NEW YORK – Wall Street sold off sharply Monday as concerns about a weakening credit market wiped out investors’ enthusiasm about strong retail sales over the holiday weekend. The Dow Jones industrial average fell nearly 240 points.
The Dow’s decline from its mid-October closing high is 10.03 percent, putting the blue chip index past the 10 percent threshold that signifies a correction.
The swoon comes as investors were unnerved by another series of announcements that pointed to continuing problems in the credit markets, the result of home loan debt going bad under the weight of a faltering housing market.
Two banks had bad news: Citigroup Inc. warned it is looking to cut costs – raising the possibility of further job cuts – and HSBC Holdings PLC said it plans to bail out two funds it manages. To do so, Europe’s largest bank plans to move about $45 billion of the fund’s assets onto its balance sheet.
Meanwhile, the New York Federal Reserve, acknowledging “heightened pressures” in money markets that are expected to last through the rest of the year, said it plans to conduct a series of repurchase agreements aimed at boosting liquidity in the credit markets. The announcement from the New York Fed, which carries out monetary policy set by the U.S. Federal Reserve, essentially puts in writing many of the steps the Fed often takes at this time of year.
The Fed said it would inject $8 billion into the banking system on Wednesday. The amount of money is somewhat larger than in past years at this time.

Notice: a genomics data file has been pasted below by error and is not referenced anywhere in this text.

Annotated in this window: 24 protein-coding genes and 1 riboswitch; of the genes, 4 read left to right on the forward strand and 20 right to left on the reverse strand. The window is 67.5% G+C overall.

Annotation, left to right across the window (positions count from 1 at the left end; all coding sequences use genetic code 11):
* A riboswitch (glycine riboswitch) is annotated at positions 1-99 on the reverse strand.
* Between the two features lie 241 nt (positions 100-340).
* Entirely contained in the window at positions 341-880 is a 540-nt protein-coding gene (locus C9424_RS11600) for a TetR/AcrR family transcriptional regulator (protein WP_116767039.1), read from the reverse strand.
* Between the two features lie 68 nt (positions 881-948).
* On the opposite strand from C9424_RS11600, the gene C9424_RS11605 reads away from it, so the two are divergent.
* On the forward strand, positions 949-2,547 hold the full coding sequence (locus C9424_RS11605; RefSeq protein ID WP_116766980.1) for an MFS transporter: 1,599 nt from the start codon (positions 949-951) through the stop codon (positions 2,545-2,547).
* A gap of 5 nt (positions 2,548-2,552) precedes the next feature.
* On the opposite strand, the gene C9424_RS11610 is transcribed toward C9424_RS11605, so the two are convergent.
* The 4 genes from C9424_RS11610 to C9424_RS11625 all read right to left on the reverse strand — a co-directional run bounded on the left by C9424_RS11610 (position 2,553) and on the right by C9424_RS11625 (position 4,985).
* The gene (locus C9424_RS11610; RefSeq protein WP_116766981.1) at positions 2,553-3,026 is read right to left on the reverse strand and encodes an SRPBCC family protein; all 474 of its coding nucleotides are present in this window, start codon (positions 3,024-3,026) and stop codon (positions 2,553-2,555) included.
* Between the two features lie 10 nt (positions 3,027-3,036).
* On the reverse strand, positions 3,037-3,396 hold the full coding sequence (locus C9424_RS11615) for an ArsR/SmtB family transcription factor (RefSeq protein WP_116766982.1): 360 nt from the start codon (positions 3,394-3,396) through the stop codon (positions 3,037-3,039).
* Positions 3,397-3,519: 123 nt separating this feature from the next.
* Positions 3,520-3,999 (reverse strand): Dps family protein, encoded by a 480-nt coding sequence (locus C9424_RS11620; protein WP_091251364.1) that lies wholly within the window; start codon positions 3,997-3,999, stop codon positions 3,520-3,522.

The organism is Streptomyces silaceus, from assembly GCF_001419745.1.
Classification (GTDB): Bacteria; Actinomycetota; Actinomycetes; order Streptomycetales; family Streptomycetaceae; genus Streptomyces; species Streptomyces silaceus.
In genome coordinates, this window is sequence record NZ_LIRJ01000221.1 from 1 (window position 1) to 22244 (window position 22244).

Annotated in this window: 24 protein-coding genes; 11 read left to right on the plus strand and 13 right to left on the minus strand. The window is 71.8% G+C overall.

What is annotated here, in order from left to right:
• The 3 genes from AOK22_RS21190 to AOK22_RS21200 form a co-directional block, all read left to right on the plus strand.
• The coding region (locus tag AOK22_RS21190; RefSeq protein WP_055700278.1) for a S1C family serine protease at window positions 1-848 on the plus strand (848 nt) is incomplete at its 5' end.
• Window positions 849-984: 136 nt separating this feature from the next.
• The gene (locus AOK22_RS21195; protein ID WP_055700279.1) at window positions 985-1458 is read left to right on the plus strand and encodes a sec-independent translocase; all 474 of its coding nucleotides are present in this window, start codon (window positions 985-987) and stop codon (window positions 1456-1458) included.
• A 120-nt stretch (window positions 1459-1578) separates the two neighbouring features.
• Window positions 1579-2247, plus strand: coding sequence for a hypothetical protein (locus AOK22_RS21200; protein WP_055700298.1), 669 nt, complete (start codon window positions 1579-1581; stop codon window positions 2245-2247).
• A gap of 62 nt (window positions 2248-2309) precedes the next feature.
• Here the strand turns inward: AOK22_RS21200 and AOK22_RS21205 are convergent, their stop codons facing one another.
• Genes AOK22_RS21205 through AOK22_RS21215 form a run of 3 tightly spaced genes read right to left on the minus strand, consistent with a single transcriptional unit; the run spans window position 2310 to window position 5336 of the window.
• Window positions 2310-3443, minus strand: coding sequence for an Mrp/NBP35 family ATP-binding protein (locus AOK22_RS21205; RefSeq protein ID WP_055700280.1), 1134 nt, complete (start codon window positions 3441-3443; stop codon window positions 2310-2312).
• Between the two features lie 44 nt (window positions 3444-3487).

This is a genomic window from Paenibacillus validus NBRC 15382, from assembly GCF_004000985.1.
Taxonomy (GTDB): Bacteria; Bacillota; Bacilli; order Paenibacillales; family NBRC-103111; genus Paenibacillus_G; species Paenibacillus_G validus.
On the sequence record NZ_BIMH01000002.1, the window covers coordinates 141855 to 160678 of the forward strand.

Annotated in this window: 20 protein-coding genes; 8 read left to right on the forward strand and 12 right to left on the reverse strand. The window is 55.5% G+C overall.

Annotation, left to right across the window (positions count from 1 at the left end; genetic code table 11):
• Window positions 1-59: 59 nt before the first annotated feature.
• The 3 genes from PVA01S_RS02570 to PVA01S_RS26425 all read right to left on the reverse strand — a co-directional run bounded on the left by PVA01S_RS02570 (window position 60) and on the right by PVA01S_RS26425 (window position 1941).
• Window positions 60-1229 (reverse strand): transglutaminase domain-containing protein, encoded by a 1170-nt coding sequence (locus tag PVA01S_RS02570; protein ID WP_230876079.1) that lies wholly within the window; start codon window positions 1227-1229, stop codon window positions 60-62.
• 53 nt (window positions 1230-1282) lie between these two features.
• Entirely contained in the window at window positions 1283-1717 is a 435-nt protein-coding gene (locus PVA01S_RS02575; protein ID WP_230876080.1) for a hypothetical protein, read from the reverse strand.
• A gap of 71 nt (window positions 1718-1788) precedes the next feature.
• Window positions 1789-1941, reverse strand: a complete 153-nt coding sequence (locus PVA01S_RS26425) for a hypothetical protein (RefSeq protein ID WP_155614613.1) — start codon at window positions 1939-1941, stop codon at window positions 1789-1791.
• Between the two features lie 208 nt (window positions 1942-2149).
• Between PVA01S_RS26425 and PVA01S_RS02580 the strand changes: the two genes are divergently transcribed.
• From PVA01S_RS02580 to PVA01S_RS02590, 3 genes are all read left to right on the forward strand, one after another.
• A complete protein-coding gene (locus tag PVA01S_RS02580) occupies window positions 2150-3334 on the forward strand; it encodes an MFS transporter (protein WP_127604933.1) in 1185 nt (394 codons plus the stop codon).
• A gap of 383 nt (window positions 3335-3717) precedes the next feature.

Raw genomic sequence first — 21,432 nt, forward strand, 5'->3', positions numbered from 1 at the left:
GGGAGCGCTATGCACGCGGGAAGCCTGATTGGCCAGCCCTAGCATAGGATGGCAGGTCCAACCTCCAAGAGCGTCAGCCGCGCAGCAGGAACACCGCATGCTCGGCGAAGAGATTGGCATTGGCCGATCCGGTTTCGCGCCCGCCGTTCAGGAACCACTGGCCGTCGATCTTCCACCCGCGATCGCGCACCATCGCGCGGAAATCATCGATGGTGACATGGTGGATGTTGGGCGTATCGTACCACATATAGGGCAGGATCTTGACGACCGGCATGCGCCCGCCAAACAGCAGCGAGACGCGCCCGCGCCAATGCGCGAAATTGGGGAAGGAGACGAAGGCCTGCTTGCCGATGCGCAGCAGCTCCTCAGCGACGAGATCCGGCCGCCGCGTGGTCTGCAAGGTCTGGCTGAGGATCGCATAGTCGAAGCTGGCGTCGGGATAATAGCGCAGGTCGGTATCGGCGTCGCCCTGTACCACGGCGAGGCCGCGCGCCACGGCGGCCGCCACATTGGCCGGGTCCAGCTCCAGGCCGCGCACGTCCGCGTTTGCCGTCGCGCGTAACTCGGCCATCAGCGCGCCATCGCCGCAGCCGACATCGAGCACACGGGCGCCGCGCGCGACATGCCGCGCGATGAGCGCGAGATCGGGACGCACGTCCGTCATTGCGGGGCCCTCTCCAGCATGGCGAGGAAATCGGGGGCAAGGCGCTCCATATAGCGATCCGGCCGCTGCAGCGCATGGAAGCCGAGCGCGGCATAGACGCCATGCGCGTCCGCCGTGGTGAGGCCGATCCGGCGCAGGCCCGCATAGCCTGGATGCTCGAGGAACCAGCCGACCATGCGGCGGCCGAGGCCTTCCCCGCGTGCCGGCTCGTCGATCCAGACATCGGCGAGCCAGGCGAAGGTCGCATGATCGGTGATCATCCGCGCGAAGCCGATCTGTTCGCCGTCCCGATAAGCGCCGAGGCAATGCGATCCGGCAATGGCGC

A better-than-expected report on retail sales wasn’t able to hold the market’s early gains. Retail sales on Friday and Saturday combined rose 7.2 percent to $16.4 billion from the same two-day period a year ago, according to ShopperTrak, which tracks total sales at more than 50,000 U.S. retail outlets. That’s helped ease investor concerns about consumer spending, which accounts for two-thirds of all economic activity.
“The early focus was on the consumer and the weekend sales but of course subprime always seems to pop its head up,” said Peter Cardillo, chief market economist at New York-based brokerage house Avalon Partners Inc., referring to loans made to borrowers with poor credit. Some of these loans are now souring, forcing banks to write off huge sums.
The Dow fell 237.44, or 1.83 percent, to 12,743.44.
Overseas, Britain’s FTSE 100 fell 1.30 percent, Germany’s DAX index lost 0.55 percent and France’s CAC-40 dipped 1.14 percent. In Asia, Japan’s Nikkei stock average closed up 1.66 percent, Hong Kong’s Hang Seng index gained 4.09 percent.